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Book Review: Warrior in Bronze

Although this novel was written in 1977 and is out of print, you can still find it used and for a reasonable price through Amazon and AbeBooks.  It's the sequel, King In Splendour, that's harder to find and more expensive.

Warrior In Bronze follows Agamemnon from a young boy to his becoming king of Mycenae.  Agamemnon is not a likeable person, as seen in the first chapter, when as a boy he lets his good-hearted brother Menelaus take the punishment meant for him.  Atreus later confesses that he knew Agamemnon was guilty all along, but applauds his despicable nature and ruthlessness, and makes him his heir.  This is just the first of many, many examples that the House of Atreus is all about dysfunctional family values.

Agamemnon is a lively narrator, though a typical Mycenaean blowhard in boasting about his various accomplishments, real or exaggerated.  He does, however, experience a peculiar sense of foreboding about a certain red marble tub in the palace of Mycenae.

The novel's plot centers around Atreus's blood feud with his brother Thyestes.  Both men are unlikeable, cutthroat, and ruthless, and as the outrages pile up, so do the casualties.  Men, women, and children alike all suffer the price for their hatred, and only the strongest survive.

The infamous Thyestean banquet is depicted in the novel.  Atreus's culinary faux pas is so chilling I almost felt sorry for Thyestes.  Almost.  Any way you cut it, he's still a skeevy, unscrupulous bastard.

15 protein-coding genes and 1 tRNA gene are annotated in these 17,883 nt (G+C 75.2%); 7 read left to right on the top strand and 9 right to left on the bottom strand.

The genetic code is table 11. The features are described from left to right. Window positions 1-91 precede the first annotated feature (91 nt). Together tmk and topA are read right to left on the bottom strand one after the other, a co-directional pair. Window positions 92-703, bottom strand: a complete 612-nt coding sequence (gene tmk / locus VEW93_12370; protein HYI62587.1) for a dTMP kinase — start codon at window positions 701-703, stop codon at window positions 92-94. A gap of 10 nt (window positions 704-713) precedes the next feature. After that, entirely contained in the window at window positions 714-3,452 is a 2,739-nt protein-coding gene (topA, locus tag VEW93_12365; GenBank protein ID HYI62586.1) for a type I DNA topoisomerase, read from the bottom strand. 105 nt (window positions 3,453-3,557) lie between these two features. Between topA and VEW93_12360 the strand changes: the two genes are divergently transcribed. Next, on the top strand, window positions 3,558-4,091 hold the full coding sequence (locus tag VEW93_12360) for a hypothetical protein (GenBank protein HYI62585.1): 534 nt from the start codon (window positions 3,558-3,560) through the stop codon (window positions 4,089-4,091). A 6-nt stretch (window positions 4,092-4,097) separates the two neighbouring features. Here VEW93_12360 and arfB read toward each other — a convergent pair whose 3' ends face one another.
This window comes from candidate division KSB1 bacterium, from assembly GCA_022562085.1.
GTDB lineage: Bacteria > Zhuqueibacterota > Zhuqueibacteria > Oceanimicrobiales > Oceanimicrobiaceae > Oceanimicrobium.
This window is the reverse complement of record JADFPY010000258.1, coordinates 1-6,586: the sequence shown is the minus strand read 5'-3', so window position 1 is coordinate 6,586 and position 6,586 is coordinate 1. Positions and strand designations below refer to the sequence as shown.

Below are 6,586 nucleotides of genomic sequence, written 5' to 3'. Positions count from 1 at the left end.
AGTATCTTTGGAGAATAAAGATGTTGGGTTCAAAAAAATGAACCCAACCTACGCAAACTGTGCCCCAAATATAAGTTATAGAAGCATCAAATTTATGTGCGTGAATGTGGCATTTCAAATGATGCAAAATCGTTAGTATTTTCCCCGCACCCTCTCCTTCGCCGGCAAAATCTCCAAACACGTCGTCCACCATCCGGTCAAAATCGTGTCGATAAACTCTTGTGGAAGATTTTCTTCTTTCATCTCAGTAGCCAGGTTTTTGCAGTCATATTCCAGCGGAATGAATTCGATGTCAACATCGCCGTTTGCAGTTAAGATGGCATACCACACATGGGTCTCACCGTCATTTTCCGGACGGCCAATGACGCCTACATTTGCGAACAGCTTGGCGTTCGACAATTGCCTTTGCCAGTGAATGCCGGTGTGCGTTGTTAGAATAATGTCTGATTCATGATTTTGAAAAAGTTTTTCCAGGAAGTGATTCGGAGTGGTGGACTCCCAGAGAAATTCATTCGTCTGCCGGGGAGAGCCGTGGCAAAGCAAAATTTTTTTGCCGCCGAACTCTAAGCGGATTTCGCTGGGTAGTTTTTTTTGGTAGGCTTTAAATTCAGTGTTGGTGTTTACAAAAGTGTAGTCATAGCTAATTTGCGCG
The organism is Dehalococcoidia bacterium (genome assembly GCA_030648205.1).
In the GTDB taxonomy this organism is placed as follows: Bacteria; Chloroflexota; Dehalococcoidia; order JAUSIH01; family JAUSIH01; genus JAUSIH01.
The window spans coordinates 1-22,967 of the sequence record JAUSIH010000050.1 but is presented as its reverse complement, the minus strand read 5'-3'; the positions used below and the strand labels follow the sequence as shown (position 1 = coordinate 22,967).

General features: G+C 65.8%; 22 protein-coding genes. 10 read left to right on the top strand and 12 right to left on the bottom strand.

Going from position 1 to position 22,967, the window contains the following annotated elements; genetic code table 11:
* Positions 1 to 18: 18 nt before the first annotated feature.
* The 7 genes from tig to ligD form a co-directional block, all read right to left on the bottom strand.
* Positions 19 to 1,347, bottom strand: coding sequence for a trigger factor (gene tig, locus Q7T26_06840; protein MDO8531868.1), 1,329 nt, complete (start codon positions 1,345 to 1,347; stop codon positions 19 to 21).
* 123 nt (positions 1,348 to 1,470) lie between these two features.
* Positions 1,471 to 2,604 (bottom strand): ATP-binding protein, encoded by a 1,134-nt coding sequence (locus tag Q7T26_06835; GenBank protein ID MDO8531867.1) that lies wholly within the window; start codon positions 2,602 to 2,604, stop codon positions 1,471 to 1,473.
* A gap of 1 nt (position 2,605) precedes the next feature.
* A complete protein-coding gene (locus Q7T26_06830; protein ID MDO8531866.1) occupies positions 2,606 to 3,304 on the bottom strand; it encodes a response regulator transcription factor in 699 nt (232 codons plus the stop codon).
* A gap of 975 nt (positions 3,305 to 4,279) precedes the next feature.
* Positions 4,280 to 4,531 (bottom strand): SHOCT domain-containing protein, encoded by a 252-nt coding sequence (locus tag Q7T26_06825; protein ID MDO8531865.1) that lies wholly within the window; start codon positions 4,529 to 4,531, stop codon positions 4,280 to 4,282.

Shipway was a British officer in the Indian Cavalry, so it's not surprising that his prose is best when he's describing battles and other adventures; there's no shortage of action scenes.  Where he does not fare so well is in writing compelling, fully realized female characters. Agamemnon's mother Aerope barely registers except as a foolish, oversexed woman, his first love Clymene exists to be gruesomely murdered and avenged, and his first cousin/stepmother Pelopia is there to be frightened, doomed, and tragic.  Clytemnestra, the one woman who makes her presence felt, and proves herself a match for Agamemnon, enters the story late in the novel, and her best scenes are actually in the sequel.

I do not agree with all of Shipway's ideas, especially the notion that all the Mycenaean scribes have an Israelite origin, thus explaining their literacy.  Nor do I think that Mycenaean noblewomen went around bare-breasted all the time (this is a popular convention in the Mycenaean novels of Henry Treece, also).  But Shipway does have some novel ideas about Mycenaean military tactics and politics.  If you like novels set in the Mycenaean period, Warrior In Bronze is a classic, and its action and adventure scenes hold up very well.

Iphigenia: Songs of the Kings

For anyone interested in reading a take on the Iphigenia story, I suggest Songs of the Kings by Barry Unsworth, which is also available on Kindle.  You can also use the Look Inside! feature to decide whether the book's style is for you.

The novel is set at Aulis, where the northeasterly winds keep the Greek fleet from sailing to Troy, and explores the mechanisms by which Iphigenia ended up as a sacrifice. Although the story is set in the Bronze Age, Unsworth does use some modernisms to make his point, that political machinations rather than any religious belief that brought Iphigenia to the altar.

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